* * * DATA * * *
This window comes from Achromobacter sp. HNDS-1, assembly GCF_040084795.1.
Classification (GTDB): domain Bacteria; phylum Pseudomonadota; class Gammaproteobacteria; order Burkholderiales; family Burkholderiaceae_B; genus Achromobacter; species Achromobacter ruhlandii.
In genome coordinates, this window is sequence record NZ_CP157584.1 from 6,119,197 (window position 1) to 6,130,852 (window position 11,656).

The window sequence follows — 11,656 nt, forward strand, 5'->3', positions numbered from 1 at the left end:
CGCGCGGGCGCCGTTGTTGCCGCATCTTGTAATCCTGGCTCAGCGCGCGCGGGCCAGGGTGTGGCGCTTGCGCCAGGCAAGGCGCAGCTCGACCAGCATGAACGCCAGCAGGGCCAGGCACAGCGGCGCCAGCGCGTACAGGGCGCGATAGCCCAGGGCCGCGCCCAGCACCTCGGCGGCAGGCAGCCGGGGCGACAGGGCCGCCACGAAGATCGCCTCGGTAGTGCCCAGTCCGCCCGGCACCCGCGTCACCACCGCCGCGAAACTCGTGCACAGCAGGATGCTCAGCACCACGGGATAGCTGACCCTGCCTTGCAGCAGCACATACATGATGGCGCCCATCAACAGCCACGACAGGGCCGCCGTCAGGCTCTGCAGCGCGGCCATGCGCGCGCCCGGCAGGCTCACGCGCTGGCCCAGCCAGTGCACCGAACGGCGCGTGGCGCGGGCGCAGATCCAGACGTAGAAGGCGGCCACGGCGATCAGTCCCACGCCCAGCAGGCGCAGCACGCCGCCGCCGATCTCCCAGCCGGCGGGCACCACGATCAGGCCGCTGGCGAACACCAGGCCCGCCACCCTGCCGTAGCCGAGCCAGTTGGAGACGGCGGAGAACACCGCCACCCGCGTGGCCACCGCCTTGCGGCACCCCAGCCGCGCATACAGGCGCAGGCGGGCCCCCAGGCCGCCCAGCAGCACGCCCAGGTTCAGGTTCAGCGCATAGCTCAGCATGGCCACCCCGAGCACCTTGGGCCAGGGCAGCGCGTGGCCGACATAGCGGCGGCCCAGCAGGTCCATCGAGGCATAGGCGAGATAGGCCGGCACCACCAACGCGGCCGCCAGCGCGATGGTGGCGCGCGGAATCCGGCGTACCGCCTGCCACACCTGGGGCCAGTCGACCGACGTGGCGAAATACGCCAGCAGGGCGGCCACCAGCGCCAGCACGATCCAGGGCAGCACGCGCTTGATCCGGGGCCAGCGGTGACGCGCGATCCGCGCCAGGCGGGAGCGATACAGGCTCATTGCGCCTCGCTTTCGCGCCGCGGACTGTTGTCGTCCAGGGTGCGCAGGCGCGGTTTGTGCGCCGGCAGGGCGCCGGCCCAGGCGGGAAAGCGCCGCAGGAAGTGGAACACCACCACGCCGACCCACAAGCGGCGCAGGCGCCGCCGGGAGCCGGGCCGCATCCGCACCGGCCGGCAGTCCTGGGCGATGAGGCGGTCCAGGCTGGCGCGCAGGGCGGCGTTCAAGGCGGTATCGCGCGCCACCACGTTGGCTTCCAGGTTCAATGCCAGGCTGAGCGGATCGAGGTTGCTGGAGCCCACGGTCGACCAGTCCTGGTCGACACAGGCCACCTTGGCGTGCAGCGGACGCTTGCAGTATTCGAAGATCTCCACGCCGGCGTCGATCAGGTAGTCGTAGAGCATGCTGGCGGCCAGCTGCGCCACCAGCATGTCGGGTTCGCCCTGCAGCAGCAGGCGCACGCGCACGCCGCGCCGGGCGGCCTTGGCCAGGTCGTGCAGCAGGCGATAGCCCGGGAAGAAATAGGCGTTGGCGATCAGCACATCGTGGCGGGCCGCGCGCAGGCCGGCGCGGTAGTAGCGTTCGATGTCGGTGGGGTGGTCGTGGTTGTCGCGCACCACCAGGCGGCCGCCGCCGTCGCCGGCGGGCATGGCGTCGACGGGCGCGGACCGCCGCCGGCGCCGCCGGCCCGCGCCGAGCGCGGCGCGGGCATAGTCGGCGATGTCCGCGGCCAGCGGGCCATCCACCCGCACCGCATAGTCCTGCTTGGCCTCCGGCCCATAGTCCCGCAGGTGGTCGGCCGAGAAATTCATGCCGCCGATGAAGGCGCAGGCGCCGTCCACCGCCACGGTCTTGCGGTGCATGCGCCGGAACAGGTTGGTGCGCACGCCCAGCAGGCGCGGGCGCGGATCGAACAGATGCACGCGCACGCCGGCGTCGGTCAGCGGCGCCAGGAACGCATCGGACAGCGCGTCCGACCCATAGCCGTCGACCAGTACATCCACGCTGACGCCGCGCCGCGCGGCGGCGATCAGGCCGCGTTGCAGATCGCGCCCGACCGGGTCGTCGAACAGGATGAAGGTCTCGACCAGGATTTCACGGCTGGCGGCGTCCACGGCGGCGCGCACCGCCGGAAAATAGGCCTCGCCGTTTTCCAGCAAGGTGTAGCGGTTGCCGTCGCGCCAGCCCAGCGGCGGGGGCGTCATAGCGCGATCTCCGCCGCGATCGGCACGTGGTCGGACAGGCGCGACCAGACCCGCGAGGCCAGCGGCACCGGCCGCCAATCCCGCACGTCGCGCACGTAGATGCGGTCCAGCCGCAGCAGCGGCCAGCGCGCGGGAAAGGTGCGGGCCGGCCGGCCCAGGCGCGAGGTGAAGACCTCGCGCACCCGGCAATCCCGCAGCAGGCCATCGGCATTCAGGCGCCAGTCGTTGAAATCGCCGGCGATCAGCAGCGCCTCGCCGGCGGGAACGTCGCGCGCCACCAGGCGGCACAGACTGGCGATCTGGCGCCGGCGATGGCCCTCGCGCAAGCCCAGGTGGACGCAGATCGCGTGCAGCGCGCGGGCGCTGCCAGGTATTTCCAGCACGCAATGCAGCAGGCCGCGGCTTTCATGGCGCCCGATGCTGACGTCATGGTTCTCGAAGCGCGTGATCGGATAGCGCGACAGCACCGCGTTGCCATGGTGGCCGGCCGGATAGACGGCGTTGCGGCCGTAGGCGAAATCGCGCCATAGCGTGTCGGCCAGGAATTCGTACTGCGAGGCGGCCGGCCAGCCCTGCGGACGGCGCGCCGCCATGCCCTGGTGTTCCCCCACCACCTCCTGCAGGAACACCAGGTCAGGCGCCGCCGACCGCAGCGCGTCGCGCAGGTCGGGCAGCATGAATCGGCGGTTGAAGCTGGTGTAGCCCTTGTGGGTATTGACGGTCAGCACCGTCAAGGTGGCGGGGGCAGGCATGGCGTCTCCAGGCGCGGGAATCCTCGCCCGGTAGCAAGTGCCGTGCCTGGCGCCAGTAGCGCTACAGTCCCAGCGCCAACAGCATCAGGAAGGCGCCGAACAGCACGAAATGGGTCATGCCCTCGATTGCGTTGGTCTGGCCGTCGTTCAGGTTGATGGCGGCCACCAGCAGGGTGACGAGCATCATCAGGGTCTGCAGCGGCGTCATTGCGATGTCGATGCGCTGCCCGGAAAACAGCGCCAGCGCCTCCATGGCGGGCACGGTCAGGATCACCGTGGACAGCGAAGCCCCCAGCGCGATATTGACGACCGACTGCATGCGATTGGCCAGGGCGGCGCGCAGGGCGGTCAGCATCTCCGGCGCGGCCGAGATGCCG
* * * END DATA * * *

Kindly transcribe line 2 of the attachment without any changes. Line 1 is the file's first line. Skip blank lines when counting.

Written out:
Classification (GTDB): domain Bacteria; phylum Pseudomonadota; class Gammaproteobacteria; order Burkholderiales; family Burkholderiaceae_B; genus Achromobacter; species Achromobacter ruhlandii.